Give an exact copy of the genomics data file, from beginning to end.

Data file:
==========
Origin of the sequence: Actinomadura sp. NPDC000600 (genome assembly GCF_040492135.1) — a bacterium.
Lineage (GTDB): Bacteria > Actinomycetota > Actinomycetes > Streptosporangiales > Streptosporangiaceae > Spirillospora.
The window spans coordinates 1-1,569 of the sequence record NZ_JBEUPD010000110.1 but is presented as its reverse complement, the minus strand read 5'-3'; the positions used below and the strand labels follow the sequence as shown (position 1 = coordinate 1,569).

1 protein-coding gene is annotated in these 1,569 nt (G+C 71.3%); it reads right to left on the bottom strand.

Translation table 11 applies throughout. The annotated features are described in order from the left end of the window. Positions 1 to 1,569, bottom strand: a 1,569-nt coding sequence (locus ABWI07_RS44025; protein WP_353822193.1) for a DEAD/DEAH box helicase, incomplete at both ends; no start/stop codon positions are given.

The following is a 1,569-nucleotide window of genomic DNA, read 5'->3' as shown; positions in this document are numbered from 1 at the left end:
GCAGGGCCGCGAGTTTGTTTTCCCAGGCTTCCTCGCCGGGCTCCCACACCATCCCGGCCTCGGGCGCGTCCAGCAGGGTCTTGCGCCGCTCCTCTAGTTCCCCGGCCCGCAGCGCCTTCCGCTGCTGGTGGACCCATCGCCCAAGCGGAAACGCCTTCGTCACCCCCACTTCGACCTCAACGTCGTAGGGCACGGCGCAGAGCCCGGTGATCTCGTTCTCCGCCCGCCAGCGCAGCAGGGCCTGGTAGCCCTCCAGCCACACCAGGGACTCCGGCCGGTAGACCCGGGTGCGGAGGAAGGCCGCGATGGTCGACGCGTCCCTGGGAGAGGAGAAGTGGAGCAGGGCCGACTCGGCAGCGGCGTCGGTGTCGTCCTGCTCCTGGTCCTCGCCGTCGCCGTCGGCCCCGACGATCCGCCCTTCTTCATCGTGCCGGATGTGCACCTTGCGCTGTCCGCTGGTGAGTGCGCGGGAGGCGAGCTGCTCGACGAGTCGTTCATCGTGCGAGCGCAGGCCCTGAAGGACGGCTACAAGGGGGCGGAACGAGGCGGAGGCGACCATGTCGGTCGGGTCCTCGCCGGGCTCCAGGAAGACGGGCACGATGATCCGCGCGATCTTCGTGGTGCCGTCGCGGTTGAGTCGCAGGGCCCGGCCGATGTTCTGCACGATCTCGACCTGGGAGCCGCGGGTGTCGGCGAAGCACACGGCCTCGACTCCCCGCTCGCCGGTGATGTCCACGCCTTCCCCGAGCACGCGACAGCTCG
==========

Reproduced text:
Origin of the sequence: Actinomadura sp. NPDC000600 (genome assembly GCF_040492135.1) — a bacterium.
Lineage (GTDB): Bacteria > Actinomycetota > Actinomycetes > Streptosporangiales > Streptosporangiaceae > Spirillospora.
The window spans coordinates 1-1,569 of the sequence record NZ_JBEUPD010000110.1 but is presented as its reverse complement, the minus strand read 5'-3'; the positions used below and the strand labels follow the sequence as shown (position 1 = coordinate 1,569).

1 protein-coding gene is annotated in these 1,569 nt (G+C 71.3%); it reads right to left on the bottom strand.

Translation table 11 applies throughout. The annotated features are described in order from the left end of the window. Positions 1 to 1,569, bottom strand: a 1,569-nt coding sequence (locus ABWI07_RS44025; protein WP_353822193.1) for a DEAD/DEAH box helicase, incomplete at both ends; no start/stop codon positions are given.

The following is a 1,569-nucleotide window of genomic DNA, read 5'->3' as shown; positions in this document are numbered from 1 at the left end:
GCAGGGCCGCGAGTTTGTTTTCCCAGGCTTCCTCGCCGGGCTCCCACACCATCCCGGCCTCGGGCGCGTCCAGCAGGGTCTTGCGCCGCTCCTCTAGTTCCCCGGCCCGCAGCGCCTTCCGCTGCTGGTGGACCCATCGCCCAAGCGGAAACGCCTTCGTCACCCCCACTTCGACCTCAACGTCGTAGGGCACGGCGCAGAGCCCGGTGATCTCGTTCTCCGCCCGCCAGCGCAGCAGGGCCTGGTAGCCCTCCAGCCACACCAGGGACTCCGGCCGGTAGACCCGGGTGCGGAGGAAGGCCGCGATGGTCGACGCGTCCCTGGGAGAGGAGAAGTGGAGCAGGGCCGACTCGGCAGCGGCGTCGGTGTCGTCCTGCTCCTGGTCCTCGCCGTCGCCGTCGGCCCCGACGATCCGCCCTTCTTCATCGTGCCGGATGTGCACCTTGCGCTGTCCGCTGGTGAGTGCGCGGGAGGCGAGCTGCTCGACGAGTCGTTCATCGTGCGAGCGCAGGCCCTGAAGGACGGCTACAAGGGGGCGGAACGAGGCGGAGGCGACCATGTCGGTCGGGTCCTCGCCGGGCTCCAGGAAGACGGGCACGATGATCCGCGCGATCTTCGTGGTGCCGTCGCGGTTGAGTCGCAGGGCCCGGCCGATGTTCTGCACGATCTCGACCTGGGAGCCGCGGGTGTCGGCGAAGCACACGGCCTCGACTCCCCGCTCGCCGGTGATGTCCACGCCTTCCCCGAGCACGCGACAGCTCG